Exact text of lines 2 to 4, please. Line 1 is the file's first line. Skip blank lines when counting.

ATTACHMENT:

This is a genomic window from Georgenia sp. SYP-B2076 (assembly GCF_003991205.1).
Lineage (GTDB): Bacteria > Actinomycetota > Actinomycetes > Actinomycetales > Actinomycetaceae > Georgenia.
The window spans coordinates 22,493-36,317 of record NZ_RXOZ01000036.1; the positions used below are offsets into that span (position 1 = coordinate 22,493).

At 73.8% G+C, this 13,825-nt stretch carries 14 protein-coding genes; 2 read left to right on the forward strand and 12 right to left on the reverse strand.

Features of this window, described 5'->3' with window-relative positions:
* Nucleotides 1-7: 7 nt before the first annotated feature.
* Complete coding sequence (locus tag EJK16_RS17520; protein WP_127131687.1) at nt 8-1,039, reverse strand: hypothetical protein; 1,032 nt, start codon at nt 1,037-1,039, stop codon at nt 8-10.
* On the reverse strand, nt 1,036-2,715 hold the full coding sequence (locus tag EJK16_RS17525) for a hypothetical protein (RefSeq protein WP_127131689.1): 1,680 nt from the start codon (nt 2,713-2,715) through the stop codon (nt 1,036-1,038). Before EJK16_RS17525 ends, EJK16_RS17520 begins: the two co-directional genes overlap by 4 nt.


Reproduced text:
Lineage (GTDB): Bacteria > Actinomycetota > Actinomycetes > Actinomycetales > Actinomycetaceae > Georgenia.
The window spans coordinates 22,493-36,317 of record NZ_RXOZ01000036.1; the positions used below are offsets into that span (position 1 = coordinate 22,493).

At 73.8% G+C, this 13,825-nt stretch carries 14 protein-coding genes; 2 read left to right on the forward strand and 12 right to left on the reverse strand.